Heavy-Duty Hydraulic Oil Grades Explained

Heavy-Duty Hydraulic Oil Grades Explained

Feb 28th 2023

Choosing the right hydraulic oil for your application is critical in order to protect and prolong the lifespan of your equipment. However, to select the correct hydraulic fluid for your application, you must first understand how they’re graded. To help, let’s take a deep dive into heavy-duty hydraulic oil grades.

How Hydraulic Oils Get Graded

Hydraulic oils are primarily graded by their weight and kinematic viscosity, with viscosity being the most important defining characteristic. Kinematic viscosity measures a fluid’s velocity, or rather, its resistance to flow under gravitational forces, and how resistant these fluids and their properties are to temperature changes. The higher the temperature is, the lower the viscosity, or the “easier” the fluid flows, and vice versa.

When looking at their viscosity index, oils get placed into two viscosity grades: monograde and multigrade. Monograde oils get categorized by their ambient temperatures in heat and cold. Multigrade oils contain additives that allow them to remain at a particular viscosity during various temperatures.

Hydraulic Oil Classifications

These different viscosities get measured, tested, and classified through various organizations, all with different systems. Depending on the application, your oil may have to meet either the International Organization Standardization (ISO), Society of Automobile Engineers (SAE), or American Gear Manufacturer’s Association (AGMA) standards. These classifications are technically interchangeable–for example, ISO VG 100 is equivalent to AGMA 3 or SAE 30–but it’s best to consult OEM specifications to be on the safe side.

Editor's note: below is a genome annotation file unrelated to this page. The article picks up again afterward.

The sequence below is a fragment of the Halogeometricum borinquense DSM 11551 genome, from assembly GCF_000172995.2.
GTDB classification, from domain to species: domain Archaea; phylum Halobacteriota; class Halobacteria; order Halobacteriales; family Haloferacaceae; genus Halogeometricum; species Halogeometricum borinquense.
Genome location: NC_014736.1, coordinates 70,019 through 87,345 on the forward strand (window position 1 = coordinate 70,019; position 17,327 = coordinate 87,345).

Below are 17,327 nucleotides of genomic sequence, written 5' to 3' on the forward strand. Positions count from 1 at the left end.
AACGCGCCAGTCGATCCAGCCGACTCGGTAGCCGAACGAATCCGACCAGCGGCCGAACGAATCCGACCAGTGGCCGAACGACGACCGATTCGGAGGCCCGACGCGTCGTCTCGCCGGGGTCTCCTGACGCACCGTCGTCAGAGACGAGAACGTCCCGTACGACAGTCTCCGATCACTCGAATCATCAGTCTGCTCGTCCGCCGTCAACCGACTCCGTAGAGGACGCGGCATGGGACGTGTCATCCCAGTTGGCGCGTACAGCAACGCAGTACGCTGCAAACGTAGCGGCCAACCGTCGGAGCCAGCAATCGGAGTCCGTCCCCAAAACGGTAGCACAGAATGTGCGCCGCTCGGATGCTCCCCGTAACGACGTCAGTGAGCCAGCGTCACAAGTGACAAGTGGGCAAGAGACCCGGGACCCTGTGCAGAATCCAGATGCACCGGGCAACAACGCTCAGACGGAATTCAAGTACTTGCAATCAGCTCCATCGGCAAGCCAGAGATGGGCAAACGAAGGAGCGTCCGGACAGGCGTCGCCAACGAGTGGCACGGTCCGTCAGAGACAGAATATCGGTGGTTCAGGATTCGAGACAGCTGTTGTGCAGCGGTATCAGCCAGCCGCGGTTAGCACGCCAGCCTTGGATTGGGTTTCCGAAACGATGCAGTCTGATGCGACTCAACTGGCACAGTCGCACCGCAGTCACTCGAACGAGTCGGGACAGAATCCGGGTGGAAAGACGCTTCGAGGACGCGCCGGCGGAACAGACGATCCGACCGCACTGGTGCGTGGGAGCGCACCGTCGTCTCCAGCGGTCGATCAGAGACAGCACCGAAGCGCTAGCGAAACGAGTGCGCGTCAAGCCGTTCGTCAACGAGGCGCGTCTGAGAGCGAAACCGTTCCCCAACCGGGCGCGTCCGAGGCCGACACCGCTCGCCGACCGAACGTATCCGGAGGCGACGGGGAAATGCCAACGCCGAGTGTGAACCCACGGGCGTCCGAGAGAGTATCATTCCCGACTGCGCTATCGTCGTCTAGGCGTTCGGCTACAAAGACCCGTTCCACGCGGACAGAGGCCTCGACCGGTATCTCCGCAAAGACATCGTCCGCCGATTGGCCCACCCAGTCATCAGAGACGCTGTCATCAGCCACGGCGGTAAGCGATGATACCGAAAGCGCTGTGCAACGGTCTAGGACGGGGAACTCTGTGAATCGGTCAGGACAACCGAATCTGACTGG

Reading the Equivalency Chart

The viscosity equivalent chart allows you to look at the different grades of hydraulic oil and their classifications, as well as their kinematic viscosity and Saybolt viscosity.

The middle of the chart contains four categories: ISO VG, AGMA Grade, SAE Engine Oils, and SAE Gear Oils. On the left and right side, respectively, are the kinematic viscosity measured in Centistokes (cSt) and Saybolt Viscosity in Saybolt Universal seconds. Saybolt Viscosity is generally considered obsolete, so most of the time, you won’t have to encounter this measurement.

Centistokes are one-hundredth of a stoke and are a unit of viscosity that measures the density of the fluid as well as the viscosity. The higher the fluid’s cSt measurement, the slower said fluid is. Directly to the right of this measurement, you’ll see its equivalent classification under ISO AGMA and SAE standards. For example, when looking at the chart, you’ll notice an oil with a kinematic velocity of 200 will be equivalent to 220 ISO VG oil, 5 AGMA oil, or a 50 SAE Engine Oil/ 90 SAE Gear Oil. You can think of it like reading a thermometer that lists the temperature in both Celsius and Fahrenheit.

Hopefully, this short guide explaining heavy-duty hydraulic oil grades helps you decide which fluid is best for your industrial application. If you still need help deciding, or need to find an equivalent oil classification, let Santi Oil Company help. We’re a heavy-duty hydraulic oil wholesaler dedicated to meeting all of your grease, oil, and lubricant needs.